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September 4 - 14 




Houston Ballet Premiere

Music by Felix Mendelssohn-Barthholdy (1809-1847) and Gyorgy Ligeti (1923-2006)

Choreography by John Neumeier

Scenic Design by Jurgen Rose

Stagers: Janusz Mazon and Niurka Moredo

From September 4-14, 2014, Houston Ballet launches its 45th season with the company premiere of John Neumeier’s three-act ballet A Midsummer Night’s Dream. The ballet is based on Shakespeare’s lighthearted play of the same name and follows the hijinks and hilarity that ensues when a well-intentioned plan with a love potion goes awry. Created in 1977, A Midsummer Night’s Dream has served as Mr. Neumeier’s calling card, being seen as one of his most joyous and popular creations. Houston Ballet is the first American ballet company to perform the famous work and it is the first piece by Mr. Neumeier to enter the Houston Ballet repertoire.


“John Neumeier is one of the greatest choreographers of narrative ballets in the world today,” comments Mr. Welch.  “With his four-decade tenure as artistic director of Hamburg Ballet, he has transformed that city into a mecca for dance.  A Midsummer Night’s Dream is one of Neumeier’s signature works, a three-act ballet that is a funny, delightful romantic comedy with many magical elements.”

Mr. Neumeier’s production skillfully weaves together the three narrative strands of Shakespeare’s joyous romantic comedy:  the four young lovers who flee the court of Athens for the forest; the world of the fairies, presided over by Oberon, king of the fairies, and his queen Titania, and their mischievous servant Puck; and the six craftsmen who set out to perform a hilarious amateur theatrical production of the love story Pyramus and Thisbe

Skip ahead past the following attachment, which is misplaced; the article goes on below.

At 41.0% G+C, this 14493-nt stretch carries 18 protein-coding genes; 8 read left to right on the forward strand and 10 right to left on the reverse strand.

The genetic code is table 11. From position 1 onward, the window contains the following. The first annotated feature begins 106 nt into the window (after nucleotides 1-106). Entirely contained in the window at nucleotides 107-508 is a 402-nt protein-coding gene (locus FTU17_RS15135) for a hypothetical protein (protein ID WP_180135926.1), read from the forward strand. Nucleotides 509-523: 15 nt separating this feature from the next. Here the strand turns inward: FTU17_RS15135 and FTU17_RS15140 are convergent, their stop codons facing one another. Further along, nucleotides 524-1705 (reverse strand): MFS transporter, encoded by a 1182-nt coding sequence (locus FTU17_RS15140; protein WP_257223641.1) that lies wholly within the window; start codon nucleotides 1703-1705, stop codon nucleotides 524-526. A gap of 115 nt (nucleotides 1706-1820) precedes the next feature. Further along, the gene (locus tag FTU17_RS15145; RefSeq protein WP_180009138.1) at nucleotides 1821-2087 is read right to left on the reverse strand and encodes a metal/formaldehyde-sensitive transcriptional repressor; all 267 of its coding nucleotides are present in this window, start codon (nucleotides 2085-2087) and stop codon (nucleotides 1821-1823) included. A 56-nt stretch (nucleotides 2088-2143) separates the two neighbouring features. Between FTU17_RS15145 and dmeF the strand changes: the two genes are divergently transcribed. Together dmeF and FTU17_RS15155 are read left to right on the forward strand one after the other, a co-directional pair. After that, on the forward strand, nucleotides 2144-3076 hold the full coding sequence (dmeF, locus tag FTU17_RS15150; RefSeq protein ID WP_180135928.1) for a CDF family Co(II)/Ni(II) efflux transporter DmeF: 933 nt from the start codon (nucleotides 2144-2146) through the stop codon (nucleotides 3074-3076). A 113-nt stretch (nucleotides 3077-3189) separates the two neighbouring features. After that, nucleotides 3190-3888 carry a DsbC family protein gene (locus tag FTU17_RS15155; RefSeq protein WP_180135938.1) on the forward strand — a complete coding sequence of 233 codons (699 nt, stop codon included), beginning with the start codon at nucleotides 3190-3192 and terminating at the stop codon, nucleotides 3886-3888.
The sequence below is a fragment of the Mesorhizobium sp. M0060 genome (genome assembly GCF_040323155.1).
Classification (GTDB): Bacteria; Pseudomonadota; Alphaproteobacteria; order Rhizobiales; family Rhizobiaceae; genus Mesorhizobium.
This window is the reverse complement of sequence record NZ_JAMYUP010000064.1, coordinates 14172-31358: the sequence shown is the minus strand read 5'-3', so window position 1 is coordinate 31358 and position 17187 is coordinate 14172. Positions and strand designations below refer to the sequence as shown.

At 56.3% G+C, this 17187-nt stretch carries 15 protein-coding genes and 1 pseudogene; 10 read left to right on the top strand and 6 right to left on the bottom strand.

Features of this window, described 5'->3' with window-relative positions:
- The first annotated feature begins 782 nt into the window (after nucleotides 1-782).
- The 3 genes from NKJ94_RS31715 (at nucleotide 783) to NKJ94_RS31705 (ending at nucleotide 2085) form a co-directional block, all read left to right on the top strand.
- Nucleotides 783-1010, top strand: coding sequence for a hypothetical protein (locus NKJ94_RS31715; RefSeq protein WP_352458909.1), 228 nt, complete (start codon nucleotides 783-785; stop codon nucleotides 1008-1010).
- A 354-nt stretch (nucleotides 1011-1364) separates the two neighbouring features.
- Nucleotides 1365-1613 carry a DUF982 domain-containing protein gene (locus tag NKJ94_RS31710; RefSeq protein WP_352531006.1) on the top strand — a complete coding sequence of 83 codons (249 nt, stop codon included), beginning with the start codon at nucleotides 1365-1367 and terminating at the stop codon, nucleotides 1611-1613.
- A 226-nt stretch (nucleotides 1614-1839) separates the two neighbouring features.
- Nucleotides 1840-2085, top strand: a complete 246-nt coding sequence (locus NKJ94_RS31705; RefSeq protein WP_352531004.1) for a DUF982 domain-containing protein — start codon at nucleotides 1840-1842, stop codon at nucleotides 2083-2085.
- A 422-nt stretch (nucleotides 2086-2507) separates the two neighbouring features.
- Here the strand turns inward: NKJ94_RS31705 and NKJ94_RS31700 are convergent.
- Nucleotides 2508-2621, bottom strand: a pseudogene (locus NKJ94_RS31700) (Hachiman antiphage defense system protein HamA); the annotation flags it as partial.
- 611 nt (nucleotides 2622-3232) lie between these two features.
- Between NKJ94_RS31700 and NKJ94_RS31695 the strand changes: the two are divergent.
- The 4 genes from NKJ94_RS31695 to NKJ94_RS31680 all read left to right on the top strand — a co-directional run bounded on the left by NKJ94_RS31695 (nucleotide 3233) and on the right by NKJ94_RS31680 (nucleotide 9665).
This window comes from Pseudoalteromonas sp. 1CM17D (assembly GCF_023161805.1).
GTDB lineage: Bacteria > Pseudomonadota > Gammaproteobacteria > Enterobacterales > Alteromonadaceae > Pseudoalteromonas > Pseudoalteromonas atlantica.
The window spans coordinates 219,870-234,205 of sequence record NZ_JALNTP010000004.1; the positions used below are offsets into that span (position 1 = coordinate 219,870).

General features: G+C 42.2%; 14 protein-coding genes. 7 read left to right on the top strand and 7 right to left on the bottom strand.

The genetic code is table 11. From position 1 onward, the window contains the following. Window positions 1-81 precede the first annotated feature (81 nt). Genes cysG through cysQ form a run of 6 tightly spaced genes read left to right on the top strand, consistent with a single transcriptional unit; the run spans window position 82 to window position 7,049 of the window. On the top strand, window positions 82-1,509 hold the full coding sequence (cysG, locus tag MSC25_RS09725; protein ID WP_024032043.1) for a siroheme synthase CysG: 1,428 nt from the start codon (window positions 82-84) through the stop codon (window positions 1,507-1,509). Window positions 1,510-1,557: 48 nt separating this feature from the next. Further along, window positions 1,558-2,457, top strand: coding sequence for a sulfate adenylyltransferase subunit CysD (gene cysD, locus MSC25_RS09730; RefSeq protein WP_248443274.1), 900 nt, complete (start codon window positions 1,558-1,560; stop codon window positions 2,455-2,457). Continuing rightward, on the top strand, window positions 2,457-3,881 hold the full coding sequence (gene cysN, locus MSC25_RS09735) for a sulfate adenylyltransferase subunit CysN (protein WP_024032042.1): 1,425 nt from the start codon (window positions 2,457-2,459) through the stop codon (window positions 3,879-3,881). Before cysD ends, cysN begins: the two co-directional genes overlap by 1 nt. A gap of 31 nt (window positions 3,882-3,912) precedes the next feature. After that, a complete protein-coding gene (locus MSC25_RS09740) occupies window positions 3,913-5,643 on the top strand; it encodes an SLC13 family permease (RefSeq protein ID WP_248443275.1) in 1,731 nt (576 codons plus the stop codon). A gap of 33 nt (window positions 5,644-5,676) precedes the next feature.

Reviewing for Dance Australia, Denise Richardson called the production “Faithful to the original tale . . . it sparkles with humour and a lush sensuality that is captivating”. Writing in the South China Morning Post, Jason Gagliardi commented, “Dream we did, swept away by John Neumeier's ambitious staging of the Bard's densely-layered tale. Here is a choreographer at the height of his power - his effortless ranging from classical grand pas de deux to writhing modern mayhem could easily have come over as a messy, silly hodge-podge in the hands of a lesser artist. But Neumeier - who perhaps more than any other choreographer successfully fuses the dance and literary worlds - guide us with assurance and a finely honed sense of humor through Shakespeare's most loved comedy, from its bedroom-farce laughs to its exploration of the nature of illusion and reality..."

Particularly captivating is the set and costume design by Jürgen Rose. The opening scene is opulent and awash with shades of blue and cream, and the costumes evoke the elegance of the Regency period. When the ballet shifts to the world of the fairies, the refined human world fades away to smoky green blackness and magical trees dot the stage.

Music is pivotal to A Midsummer Night’s Dream. In the play, Shakespeare created “Three Worlds”: the aristocratic world of Duke Theseus and his court; the fairy world of Oberon, Titania and Puck; and the world of the mechanicals Bottom and his friends. Mr. Neumeier uses different music to represent each of these worlds. Mendelssohn Bartholdy’s original incidental music accompanies the aristocrats. The organ music of György Ligeti establishes the ethereal world of the fairies; and the mechanicals, or craftsmen, dance to the music of a barrel organ.


Resources for A Midsummer Night’s Dream 

Read a synopsis on A Midsummer Night’s Dream

Watch video preview of A Midsummer Night’s Dream


Read John Neumeier’s Bio

 Read Felix Mendelssohn-Barthholdy’s Bio 

Read Gyorgy Ligeti’s Bio 

Read Jurgen Rose’s Bio